The Journal Gazette
Monday, August 12, 2019 1:00 am

Student safety tips

With most students starting back to school this week, parents and children have spent time organizing and planning school supplies, clothes and lunches.

However, one thing they may not have thought about is planning for their child's back-to-school safety.

About 150,000 students suffer injuries every year on the travel between school and home, according to State Farm insurance.

The insurance company offered these tips to help parents keep their child safe this school year:

If your child walks:

Map out a safe route on sidewalks and crosswalks. 

Practice walking the route with your child and talk about traffic and crosswalks, including looking both ways and making sure a vehicle comes to a full stop before crossing.

Find schoolmates who live along the way to walk with your child.

Outfit your child with safety gear such as reflective tape on backpacks, jackets or shoes to help with darker mornings or evenings.

Phones should be put away so the child can stay alert.

If your child bikes:

Look for the safest route with well-lit streets and minimal traffic.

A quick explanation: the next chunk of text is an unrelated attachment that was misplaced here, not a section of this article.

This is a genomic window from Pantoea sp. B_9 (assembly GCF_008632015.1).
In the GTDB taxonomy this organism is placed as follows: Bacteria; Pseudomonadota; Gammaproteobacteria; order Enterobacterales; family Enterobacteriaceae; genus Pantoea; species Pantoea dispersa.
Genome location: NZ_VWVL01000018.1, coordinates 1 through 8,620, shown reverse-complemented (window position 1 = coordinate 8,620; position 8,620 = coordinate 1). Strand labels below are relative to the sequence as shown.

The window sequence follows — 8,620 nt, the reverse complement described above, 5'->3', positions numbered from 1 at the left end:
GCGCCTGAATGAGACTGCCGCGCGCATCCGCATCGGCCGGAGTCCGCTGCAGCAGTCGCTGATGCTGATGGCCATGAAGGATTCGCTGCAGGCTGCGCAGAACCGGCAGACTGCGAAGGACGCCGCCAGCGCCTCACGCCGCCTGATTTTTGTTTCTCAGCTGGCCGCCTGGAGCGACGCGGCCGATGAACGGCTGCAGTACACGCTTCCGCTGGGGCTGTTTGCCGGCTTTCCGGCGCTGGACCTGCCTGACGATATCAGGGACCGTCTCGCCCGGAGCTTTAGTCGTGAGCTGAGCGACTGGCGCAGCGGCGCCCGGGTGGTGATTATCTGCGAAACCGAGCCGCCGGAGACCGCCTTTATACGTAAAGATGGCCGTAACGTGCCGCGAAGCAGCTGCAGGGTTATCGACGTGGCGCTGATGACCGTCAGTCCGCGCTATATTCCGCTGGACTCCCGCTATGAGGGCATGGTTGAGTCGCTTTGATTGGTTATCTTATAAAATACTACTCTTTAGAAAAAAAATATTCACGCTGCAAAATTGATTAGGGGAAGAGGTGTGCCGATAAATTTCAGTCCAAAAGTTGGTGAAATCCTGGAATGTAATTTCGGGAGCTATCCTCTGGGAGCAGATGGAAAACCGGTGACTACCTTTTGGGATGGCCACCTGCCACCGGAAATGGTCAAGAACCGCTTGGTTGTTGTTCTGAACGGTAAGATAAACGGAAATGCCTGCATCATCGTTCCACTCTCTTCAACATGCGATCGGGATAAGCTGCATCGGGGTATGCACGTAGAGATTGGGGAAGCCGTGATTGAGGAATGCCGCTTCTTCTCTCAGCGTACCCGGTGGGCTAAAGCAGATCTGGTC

Invest in safety gear such as bike lights and a properly-fitting helmet.

Discuss traffic rules and bike signaling.

If your child takes the bus:

Introduce yourself and your child to the bus driver.

Review bus stop rules such as waiting away from the road and always crossing in front of the bus, not behind.

Remind kids to sit quietly while the bus is in motion and follow bus rules.

Go over what stop to get off at, along with what to do if your child accidentally gets off at the wrong stop.

If your child drives:

Establish safe routes to and from school.

Prohibit phone use and driving, including absolutely no texting while driving.

Make sure your child understands state laws for teen driving, including passenger restrictions.

While at school:

Talk about playground safety rules.

Help kids identify an adult to ask for help if they feel unsafe or have a difficult interaction with another child.

Work with younger kids to help them memorize your contact information such as phone numbers of parents or other caregivers.

– Journal Gazette

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